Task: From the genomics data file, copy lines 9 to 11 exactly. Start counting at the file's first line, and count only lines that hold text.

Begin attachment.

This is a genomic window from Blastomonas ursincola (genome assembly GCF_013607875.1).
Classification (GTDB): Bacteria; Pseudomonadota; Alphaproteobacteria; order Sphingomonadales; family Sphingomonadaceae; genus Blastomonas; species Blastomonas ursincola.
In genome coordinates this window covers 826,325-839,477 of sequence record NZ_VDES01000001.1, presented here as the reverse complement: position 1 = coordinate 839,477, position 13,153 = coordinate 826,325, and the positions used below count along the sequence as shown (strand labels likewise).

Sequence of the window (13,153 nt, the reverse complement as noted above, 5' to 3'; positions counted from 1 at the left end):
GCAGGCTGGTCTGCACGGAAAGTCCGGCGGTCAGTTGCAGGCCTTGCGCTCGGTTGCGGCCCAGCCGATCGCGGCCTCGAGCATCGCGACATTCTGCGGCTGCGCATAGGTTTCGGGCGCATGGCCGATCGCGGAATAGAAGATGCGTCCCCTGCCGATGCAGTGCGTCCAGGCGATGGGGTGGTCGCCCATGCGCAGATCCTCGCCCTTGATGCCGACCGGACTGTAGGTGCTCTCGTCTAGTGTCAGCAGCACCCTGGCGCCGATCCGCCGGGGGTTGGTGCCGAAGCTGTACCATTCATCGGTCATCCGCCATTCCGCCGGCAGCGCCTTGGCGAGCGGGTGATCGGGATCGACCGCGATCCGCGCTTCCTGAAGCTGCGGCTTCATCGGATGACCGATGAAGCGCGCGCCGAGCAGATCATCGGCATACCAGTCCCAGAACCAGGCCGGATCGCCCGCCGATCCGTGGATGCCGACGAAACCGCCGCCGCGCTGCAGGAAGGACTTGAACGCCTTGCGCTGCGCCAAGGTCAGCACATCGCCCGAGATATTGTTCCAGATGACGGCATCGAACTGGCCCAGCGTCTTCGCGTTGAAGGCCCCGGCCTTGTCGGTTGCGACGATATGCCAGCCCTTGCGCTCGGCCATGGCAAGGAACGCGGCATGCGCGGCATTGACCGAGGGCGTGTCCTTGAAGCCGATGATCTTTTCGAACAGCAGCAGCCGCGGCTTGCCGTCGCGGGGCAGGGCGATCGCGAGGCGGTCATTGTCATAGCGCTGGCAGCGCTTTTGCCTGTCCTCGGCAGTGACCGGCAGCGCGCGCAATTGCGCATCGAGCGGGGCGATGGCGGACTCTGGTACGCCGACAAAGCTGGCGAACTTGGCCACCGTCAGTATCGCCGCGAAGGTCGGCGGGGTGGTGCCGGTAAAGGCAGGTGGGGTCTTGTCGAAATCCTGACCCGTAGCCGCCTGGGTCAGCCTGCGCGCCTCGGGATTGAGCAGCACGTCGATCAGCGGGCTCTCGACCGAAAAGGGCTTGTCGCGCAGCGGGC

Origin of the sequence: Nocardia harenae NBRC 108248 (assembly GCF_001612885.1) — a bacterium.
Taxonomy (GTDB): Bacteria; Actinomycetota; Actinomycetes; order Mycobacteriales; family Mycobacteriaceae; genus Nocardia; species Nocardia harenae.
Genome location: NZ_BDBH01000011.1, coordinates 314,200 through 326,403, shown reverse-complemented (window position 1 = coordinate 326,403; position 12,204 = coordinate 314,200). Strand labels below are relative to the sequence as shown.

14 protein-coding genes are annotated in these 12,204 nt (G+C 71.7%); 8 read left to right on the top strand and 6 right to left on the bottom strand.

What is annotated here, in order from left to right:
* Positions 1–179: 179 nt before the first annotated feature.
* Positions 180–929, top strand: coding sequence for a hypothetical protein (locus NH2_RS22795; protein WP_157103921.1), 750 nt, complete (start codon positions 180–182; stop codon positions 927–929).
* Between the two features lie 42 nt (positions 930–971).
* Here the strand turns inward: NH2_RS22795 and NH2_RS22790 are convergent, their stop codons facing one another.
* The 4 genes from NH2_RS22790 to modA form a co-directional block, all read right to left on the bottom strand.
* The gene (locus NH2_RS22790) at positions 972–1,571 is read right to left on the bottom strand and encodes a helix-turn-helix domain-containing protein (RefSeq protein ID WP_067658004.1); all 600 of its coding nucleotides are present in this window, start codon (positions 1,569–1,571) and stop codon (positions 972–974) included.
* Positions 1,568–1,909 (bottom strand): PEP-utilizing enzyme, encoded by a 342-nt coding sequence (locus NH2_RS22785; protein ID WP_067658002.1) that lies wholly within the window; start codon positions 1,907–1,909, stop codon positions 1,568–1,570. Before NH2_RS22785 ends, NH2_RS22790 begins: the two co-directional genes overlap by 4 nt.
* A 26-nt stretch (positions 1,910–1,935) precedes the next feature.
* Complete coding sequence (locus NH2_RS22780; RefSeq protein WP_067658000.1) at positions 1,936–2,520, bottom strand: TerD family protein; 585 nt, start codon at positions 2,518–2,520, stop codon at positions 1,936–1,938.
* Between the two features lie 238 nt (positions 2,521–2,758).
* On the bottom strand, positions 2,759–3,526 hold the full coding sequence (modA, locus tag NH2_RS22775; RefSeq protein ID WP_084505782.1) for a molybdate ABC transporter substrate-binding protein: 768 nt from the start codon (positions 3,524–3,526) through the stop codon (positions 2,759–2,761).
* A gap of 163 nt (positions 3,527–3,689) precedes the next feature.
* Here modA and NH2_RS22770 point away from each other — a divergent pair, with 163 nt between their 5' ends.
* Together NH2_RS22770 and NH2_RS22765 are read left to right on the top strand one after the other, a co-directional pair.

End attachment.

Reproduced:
14 protein-coding genes are annotated in these 12,204 nt (G+C 71.7%); 8 read left to right on the top strand and 6 right to left on the bottom strand.

What is annotated here, in order from left to right:
* Positions 1–179: 179 nt before the first annotated feature.